It was a Thursday night, March 10th, 2011. Our family, together with our dear friends the Thorpes, were sitting all together on our couch watching “Mega Mind” when my husband’s phone rang.  The phone call was from our friend Stu. Brad stepped outside to talk to him.  We paused the DVD and waited for Brad to come back and join us.  But when he came back, watching  “Mega Mind” wasn’t that all interesting anymore because he came back with the news that there’s a “tsunami alert” on Hawaii due to the 8.8 earthquake in Japan.

As soon as I heard that, I ran upstairs to grab my computer and logged in to Twitter.  Sure enough, my twitter friends were already alerting me about it.  One look at the Twitter stream showed that this tsunami alert is serious – the tweets about Japan’s horrendous disaster were all over Twitter.  A hashtag was already formed for Hawaii: #HITsunami.

I quickly copied the link leading to a website that has the most updated information on the #HITsunami and posted it on my Facebook wall so my family and friends will know our situation.  Soon after, a friend of mine, Megan, posted a thank you on my wall.  She said she came to FB to look for current information on the tsunami and right away she saw the link I posted.  I love how all these social media tools work in times like this.

I went back to Twitter to get the recent updates while at the same time started putting water in containers in case water gets shut down.  It is interesting to note that I am  calmer this time than the last time we experienced this alert when the Chile earthquake happened last year. This time I did not have the urge to move out of our house and evacuate right away.  We stayed put and did whatever best way we can to prepare for the possible disaster.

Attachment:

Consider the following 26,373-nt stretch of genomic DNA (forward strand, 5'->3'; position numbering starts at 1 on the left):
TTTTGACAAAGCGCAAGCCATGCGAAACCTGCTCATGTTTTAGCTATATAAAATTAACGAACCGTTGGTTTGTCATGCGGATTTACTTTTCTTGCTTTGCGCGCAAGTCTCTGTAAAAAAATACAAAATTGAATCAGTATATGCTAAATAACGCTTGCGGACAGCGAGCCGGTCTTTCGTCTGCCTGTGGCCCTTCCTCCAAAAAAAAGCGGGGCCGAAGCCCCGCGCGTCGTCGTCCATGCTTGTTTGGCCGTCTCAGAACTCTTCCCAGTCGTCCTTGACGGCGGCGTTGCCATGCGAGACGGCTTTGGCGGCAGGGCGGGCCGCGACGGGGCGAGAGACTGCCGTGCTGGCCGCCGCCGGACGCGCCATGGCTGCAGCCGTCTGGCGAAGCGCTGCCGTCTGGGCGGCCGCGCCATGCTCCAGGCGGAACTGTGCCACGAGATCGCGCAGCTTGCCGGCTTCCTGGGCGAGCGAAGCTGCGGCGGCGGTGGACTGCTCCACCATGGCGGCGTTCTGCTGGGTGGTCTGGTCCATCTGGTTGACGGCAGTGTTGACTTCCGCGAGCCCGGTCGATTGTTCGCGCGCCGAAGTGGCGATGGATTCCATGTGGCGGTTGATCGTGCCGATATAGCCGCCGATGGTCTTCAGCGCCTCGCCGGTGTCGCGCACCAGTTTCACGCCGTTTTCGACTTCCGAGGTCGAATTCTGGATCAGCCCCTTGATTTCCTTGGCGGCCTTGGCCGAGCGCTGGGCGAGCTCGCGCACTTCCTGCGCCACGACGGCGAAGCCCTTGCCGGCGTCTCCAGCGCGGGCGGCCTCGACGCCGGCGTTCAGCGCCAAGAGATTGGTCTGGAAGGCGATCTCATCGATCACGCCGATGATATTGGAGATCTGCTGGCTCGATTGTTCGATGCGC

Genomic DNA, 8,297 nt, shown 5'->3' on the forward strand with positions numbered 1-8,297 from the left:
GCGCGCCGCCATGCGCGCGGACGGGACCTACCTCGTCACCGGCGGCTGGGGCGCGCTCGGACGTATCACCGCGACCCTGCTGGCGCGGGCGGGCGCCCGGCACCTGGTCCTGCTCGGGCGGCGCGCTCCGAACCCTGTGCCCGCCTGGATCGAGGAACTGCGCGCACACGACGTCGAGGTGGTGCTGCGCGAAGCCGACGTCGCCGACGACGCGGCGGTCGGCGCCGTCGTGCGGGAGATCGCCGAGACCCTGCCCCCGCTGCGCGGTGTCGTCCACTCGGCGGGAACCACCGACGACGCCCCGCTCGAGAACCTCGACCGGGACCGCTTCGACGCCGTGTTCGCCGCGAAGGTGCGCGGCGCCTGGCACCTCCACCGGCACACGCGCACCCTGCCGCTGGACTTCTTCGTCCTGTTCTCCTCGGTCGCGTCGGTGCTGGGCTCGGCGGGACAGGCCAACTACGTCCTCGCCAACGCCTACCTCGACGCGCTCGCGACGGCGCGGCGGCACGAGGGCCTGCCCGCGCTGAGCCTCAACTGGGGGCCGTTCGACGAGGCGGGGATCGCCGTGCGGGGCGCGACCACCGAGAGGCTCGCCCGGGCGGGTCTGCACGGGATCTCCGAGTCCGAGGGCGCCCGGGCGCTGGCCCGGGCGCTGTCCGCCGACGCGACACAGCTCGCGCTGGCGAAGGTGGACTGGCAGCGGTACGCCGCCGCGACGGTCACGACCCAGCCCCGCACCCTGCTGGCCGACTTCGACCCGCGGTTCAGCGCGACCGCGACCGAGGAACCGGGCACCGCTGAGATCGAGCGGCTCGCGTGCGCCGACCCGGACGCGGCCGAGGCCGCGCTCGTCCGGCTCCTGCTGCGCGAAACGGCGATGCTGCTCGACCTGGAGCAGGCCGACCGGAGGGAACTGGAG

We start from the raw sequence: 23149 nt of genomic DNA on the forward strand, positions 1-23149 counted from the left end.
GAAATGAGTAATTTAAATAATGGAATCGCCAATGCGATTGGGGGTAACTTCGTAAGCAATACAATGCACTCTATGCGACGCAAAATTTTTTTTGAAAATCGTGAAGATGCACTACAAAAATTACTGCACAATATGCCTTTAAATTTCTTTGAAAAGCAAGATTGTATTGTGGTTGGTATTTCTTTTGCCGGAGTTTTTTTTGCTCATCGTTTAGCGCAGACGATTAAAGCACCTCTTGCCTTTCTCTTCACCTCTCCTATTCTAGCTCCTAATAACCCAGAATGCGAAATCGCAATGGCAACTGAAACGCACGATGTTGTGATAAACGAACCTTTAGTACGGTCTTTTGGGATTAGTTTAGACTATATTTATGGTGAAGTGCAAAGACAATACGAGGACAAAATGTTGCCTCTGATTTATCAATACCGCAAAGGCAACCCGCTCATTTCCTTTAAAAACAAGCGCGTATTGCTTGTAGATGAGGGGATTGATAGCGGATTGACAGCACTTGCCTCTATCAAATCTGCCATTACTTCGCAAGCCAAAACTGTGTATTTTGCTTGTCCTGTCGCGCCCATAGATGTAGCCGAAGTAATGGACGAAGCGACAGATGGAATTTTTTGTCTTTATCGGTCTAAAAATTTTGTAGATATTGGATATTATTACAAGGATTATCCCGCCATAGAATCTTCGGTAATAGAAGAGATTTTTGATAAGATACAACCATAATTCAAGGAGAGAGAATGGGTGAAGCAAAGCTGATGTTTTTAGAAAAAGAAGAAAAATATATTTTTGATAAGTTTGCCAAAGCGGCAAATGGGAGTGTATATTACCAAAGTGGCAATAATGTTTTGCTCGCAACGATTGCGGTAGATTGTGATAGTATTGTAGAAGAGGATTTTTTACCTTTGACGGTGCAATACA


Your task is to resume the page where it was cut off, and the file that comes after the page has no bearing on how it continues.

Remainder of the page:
We all knew it’s going to be a loooong night. The ETA for tsunami’s arrival on Maui was 2:59AM the next day.  I can’t remember what time when we first heard about it, but at one point I remember glancing at the clock and it was around 9pm. The rest of the night were spent monitoring the situation via internet.  Brad was on the phone coordinating for his work (he works with the County of Maui).

Around 12 midnight, I was tired and sleepy so I decided to take a short nap.  At 2am I was awakened by the tsunami warning siren and so I got up to once again monitor the situation.  Logged in to Twitter and clicked the #HItsunami hashtag for the lastest news.  I have to mention here how touching it is to be getting tweets from my twitter friends from all over the world telling me that we are in their thoughts and prayers.  The support is overwhelming.

As we all know by now, the big tsunami did not happen on Maui.  There was a 5.7 feet wave that hit Kahului but the damage is minimal compared to that of Japan. Maui Time Feed has more photos in their site.  Big Island also experienced an earthquake and tsunami experience similar to Maui. My  friend Cynthia from the Big Island blogged about her experience and we can read it here.

Words cannot describe the heartbreak we are feeling for Japan right now. There are various ways to help and so I encourage all of us to do so. One example is through Redcross: Txt REDCROSS to 90999 to make a $10 donation to #Japan eq & Pacific #tsunami relief. .

I went back to bed around 5am and woke up again around 8am.  Very thankful that the huge tsunami did not come.  As my friend Peter said  his post, “Keep in mind, what you really want at times like this is for it to be a non-event.” and we’re glad it was.

UPDATED: I just found this You Tube Video of the Tsunami here on Maui.  It was put together nicely. I am sure you would enjoy watching this (nice song in the background too) so I decided to embed this here: